As with the Honda Civic, many enthusiasts have grown to love the older generation vehicles. The first- generation to third-generation models were among the best iterations of this well-loved Honda SUV.

First-Generation Honda CR-V

Unveiled in 1995, the first make and model of the Honda CR-V was created by Honda's designers and engineers with the intention of proving the comforts of a sedan but with an added performance, that's why it was meant to be a five-seater. The first-gen CR-V's tailgate is a glass hatch that can be lifted upward a lower gate with a sideway opening. A 2L gasoline mill capable of up to 145hp of power output and 182Nm of torque is under the hood.

Second-Generation Honda CR-V

Both the exterior and interior of the second-generation CR-V was restyled to make for a spacious cabin, which at that time was the largest compared to other SUVs. Its cargo space can accommodate 527 liters worth of load. The boxy shape of the SUV was subtly replaced with curves, and there was a new look to the vehicle's front fascia, such as the bumper, grille and the headlights.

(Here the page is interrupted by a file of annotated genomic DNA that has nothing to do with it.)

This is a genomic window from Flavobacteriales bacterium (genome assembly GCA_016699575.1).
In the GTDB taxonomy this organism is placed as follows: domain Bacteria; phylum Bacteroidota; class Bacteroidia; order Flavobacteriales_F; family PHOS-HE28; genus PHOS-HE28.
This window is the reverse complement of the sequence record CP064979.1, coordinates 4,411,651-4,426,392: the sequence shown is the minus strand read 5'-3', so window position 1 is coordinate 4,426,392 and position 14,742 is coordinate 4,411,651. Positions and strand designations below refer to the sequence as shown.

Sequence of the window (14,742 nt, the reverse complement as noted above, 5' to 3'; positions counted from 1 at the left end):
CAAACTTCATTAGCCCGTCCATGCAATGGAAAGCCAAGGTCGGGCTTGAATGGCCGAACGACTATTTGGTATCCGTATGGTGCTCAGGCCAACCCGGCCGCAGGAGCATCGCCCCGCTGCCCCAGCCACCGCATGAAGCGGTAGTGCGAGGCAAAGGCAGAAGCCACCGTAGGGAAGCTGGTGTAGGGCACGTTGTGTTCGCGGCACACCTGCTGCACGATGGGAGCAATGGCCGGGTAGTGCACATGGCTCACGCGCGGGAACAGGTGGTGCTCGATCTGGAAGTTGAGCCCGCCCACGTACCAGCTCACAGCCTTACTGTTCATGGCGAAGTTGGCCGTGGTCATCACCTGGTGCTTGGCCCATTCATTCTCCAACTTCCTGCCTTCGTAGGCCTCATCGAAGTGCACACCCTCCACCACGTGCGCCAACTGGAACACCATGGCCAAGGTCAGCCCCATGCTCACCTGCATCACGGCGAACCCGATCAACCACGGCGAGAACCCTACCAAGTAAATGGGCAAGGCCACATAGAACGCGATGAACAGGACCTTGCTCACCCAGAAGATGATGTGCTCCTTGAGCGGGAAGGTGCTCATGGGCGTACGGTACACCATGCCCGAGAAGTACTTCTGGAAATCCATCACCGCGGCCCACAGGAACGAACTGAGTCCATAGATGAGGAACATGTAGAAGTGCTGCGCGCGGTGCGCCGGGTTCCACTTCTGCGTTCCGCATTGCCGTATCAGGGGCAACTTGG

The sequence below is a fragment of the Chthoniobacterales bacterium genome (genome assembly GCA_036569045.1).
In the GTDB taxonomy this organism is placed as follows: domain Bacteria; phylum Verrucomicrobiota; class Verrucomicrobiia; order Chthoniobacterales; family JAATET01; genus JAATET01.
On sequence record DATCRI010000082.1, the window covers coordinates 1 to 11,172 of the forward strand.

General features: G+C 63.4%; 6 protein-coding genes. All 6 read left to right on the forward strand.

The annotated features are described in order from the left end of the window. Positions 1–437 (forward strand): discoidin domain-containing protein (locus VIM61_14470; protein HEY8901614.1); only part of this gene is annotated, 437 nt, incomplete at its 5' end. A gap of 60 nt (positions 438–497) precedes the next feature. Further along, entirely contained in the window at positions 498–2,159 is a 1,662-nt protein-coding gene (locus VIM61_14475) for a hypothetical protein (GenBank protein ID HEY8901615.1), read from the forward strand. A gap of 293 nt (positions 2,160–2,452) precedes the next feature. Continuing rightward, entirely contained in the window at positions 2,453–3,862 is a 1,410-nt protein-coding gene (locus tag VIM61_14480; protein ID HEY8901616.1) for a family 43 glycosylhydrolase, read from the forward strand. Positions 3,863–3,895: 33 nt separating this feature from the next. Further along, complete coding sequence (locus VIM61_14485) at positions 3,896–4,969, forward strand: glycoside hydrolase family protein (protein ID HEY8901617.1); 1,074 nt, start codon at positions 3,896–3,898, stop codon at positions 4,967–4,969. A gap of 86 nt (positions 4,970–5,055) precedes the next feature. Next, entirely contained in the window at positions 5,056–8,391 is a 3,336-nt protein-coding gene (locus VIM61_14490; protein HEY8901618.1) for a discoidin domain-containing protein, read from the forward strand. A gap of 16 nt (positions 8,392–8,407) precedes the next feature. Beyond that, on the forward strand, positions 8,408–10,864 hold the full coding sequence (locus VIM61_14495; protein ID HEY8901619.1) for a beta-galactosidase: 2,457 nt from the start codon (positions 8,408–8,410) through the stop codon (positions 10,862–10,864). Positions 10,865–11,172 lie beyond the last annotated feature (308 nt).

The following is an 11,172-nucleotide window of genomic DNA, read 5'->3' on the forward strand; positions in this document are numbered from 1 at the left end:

The same 2L engine from the first gen was carried over to the second generation, but a slightly bigger 2.4L i-VTEC engine variant was introduced. This powertrain is capable of 158hp maximum output and 220Nm of torque. For this generation, a European version of 2.2L diesel engine capable of 140hp and 340Nm of torque was also released.

Third-Generation Honda CR-V